Criminal Justice 2008

What is restorative justice?

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Uploaded at: 2010. 10. 11.


Ben, 19, a methamphetamine and heroin addict covered with swastika tattoos, imprisoned for badly beating a homosexual, insisted he wasn’t violent and didn’t belong in RSVP “with the niggers, homos and kikes” (Schwartz, 2009, p. 156). The staff asked Ben to agree to try out the dorm for three weeks (the typical RSVP initiation period) and to control his language. Ben grudgingly agreed.

At three weeks, Ben was still so intractable that the staff almost expelled him. Schwartz suggested a meeting between Ben and Damon, an African-American counselor, and a white inmate peer advisor. Just being in the same room with Damon sent Ben into a screaming fit.

Finally, exhausted by the energy it took to maintain his hatred, and because there weren’t any other Aryan Brotherhood members around to link up with (which he would have found in any other prison dorm), Ben finally “got it.”
In a group meeting, when confronted by a new Latino inmate over something trivial, Ben, instead of fighting, asked the new inmate if he could give him some feedback. Then he told him how his outburst made him feel. Despite himself, Ben had learned to do this by watching the other inmates. The group congratulated Ben for his good work.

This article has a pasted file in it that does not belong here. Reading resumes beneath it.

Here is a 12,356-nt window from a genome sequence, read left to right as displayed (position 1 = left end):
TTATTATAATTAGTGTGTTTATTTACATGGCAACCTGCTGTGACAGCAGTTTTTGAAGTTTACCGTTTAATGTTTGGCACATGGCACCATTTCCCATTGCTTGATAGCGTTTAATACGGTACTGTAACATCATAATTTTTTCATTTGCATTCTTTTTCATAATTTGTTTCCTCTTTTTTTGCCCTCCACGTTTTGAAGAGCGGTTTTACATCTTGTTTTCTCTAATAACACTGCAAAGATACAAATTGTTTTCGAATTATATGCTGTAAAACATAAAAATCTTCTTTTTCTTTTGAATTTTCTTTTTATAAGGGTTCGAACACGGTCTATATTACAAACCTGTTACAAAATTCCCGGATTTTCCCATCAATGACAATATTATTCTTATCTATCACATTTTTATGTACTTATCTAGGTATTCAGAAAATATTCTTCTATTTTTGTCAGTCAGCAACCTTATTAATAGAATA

Ben did a lot more hard work, with help from fellow inmates and staff, “deconstructing” the violent act that had put him in prison. Ultimately, he became a different person — a leader and a group facilitator in the dorm, his best friend an African-American inmate.

Eager to give back to the community, Ben addressed a group of Jews, including elderly Holocaust survivors, at a Passover Seder in a synagogue. He spoke of his journey — from racist skinhead who beat up blacks, Jews and homosexuals and trashed synagogues — to senior inmate advocate in the RSVP dorm. He ended his talk with a tearful apology. At that, an elderly gentleman with a concentration camp tattoo on his arm took Ben’s hand and said, “I never thought I’d ever see the day when someone who identified with Nazis would say I’m sorry”


The RSVP program, a partnership of the San Francisco Sheriff’s Department and nonprofit Community Works West, involves group discussion, academic classes (plus art and creative writing) through the Five Keys Charter Schools, theatrical enactments, role-playing, counseling sessions and discussions with victims/survivors of violence.


Laura Mirsky, International Institute for Restorative Practices, Bethlehem, Pennsylvania


Gilligan, J. & Bandy, L. (2000). The Resolve to Stop the Violence Project: Reducing Violence through a Jail-Based Initiative. Commissioned report. Retrieved October 1, 2010

Schwartz, S. (2009). Dreams from the Monster Factory. New York, N.Y.: Scribner.

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